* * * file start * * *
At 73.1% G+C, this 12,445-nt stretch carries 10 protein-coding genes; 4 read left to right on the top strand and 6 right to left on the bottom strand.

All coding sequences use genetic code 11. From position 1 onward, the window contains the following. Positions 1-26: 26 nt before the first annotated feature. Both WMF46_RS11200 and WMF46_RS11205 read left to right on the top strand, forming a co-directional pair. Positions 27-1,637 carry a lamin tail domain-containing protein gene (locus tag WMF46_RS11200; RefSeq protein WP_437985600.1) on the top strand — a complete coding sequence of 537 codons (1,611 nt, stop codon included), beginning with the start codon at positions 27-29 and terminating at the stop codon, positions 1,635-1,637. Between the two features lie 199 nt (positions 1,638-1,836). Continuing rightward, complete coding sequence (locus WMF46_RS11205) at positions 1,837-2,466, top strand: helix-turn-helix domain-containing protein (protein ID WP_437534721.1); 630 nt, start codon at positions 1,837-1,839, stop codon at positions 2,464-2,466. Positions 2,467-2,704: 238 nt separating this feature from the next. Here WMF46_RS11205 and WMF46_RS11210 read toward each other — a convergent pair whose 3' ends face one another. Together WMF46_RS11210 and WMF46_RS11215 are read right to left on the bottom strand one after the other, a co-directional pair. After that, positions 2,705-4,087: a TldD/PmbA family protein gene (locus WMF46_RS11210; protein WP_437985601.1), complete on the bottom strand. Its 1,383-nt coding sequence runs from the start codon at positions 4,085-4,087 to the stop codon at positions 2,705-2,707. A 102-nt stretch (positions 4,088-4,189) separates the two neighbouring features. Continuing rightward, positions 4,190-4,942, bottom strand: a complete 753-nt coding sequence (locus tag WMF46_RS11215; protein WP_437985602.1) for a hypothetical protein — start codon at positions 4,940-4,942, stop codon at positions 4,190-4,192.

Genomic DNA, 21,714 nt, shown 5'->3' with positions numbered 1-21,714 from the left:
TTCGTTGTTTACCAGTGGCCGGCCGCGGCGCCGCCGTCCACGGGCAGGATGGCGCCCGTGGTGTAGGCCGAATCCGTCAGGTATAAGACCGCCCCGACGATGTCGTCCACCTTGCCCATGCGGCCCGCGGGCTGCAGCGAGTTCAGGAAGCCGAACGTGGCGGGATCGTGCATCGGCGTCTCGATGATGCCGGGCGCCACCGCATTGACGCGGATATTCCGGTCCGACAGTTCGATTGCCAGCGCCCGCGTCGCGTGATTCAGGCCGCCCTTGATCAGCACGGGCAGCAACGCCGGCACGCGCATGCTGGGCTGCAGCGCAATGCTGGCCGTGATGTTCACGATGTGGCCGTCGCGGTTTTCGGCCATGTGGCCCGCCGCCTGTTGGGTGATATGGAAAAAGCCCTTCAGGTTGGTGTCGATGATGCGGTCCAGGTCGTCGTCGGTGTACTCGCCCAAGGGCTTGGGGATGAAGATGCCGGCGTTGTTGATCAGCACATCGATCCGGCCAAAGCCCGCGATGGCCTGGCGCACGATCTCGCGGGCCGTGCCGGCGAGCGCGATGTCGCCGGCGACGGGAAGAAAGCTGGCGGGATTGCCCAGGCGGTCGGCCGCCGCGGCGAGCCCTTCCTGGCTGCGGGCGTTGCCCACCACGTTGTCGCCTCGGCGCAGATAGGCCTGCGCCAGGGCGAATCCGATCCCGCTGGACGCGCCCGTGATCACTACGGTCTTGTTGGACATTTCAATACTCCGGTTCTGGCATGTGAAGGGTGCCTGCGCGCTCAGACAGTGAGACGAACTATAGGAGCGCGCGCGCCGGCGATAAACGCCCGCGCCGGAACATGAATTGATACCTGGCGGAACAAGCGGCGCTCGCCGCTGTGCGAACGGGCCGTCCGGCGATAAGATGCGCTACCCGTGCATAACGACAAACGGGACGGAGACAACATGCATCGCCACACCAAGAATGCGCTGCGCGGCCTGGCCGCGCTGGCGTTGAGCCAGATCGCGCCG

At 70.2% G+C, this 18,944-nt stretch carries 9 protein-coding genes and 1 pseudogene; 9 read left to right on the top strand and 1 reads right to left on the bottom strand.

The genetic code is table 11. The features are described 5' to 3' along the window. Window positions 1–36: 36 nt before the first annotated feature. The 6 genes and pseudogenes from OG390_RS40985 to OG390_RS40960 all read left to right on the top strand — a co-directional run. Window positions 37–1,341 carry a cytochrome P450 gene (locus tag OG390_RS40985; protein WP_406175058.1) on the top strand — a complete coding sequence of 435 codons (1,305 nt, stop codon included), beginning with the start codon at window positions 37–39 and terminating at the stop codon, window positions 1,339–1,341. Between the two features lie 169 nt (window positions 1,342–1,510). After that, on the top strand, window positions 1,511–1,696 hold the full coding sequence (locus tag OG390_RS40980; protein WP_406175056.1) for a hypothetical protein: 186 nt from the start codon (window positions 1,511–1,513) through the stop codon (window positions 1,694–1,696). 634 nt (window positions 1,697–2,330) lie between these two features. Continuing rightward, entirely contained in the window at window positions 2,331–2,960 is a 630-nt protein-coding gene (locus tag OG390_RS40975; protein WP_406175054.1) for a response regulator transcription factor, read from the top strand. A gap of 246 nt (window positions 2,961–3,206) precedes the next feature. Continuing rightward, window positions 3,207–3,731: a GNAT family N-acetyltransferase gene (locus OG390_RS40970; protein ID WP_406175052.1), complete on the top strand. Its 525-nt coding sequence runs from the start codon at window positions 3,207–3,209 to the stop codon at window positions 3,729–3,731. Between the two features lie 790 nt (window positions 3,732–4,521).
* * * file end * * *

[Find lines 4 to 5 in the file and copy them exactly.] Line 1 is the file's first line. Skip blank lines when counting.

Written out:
TTCGTTGTTTACCAGTGGCCGGCCGCGGCGCCGCCGTCCACGGGCAGGATGGCGCCCGTGGTGTAGGCCGAATCCGTCAGGTATAAGACCGCCCCGACGATGTCGTCCACCTTGCCCATGCGGCCCGCGGGCTGCAGCGAGTTCAGGAAGCCGAACGTGGCGGGATCGTGCATCGGCGTCTCGATGATGCCGGGCGCCACCGCATTGACGCGGATATTCCGGTCCGACAGTTCGATTGCCAGCGCCCGCGTCGCGTGATTCAGGCCGCCCTTGATCAGCACGGGCAGCAACGCCGGCACGCGCATGCTGGGCTGCAGCGCAATGCTGGCCGTGATGTTCACGATGTGGCCGTCGCGGTTTTCGGCCATGTGGCCCGCCGCCTGTTGGGTGATATGGAAAAAGCCCTTCAGGTTGGTGTCGATGATGCGGTCCAGGTCGTCGTCGGTGTACTCGCCCAAGGGCTTGGGGATGAAGATGCCGGCGTTGTTGATCAGCACATCGATCCGGCCAAAGCCCGCGATGGCCTGGCGCACGATCTCGCGGGCCGTGCCGGCGAGCGCGATGTCGCCGGCGACGGGAAGAAAGCTGGCGGGATTGCCCAGGCGGTCGGCCGCCGCGGCGAGCCCTTCCTGGCTGCGGGCGTTGCCCACCACGTTGTCGCCTCGGCGCAGATAGGCCTGCGCCAGGGCGAATCCGATCCCGCTGGACGCGCCCGTGATCACTACGGTCTTGTTGGACATTTCAATACTCCGGTTCTGGCATGTGAAGGGTGCCTGCGCGCTCAGACAGTGAGACGAACTATAGGAGCGCGCGCGCCGGCGATAAACGCCCGCGCCGGAACATGAATTGATACCTGGCGGAACAAGCGGCGCTCGCCGCTGTGCGAACGGGCCGTCCGGCGATAAGATGCGCTACCCGTGCATAACGACAAACGGGACGGAGACAACATGCATCGCCACACCAAGAATGCGCTGCGCGGCCTGGCCGCGCTGGCGTTGAGCCAGATCGCGCCG

At 70.2% G+C, this 18,944-nt stretch carries 9 protein-coding genes and 1 pseudogene; 9 read left to right on the top strand and 1 reads right to left on the bottom strand.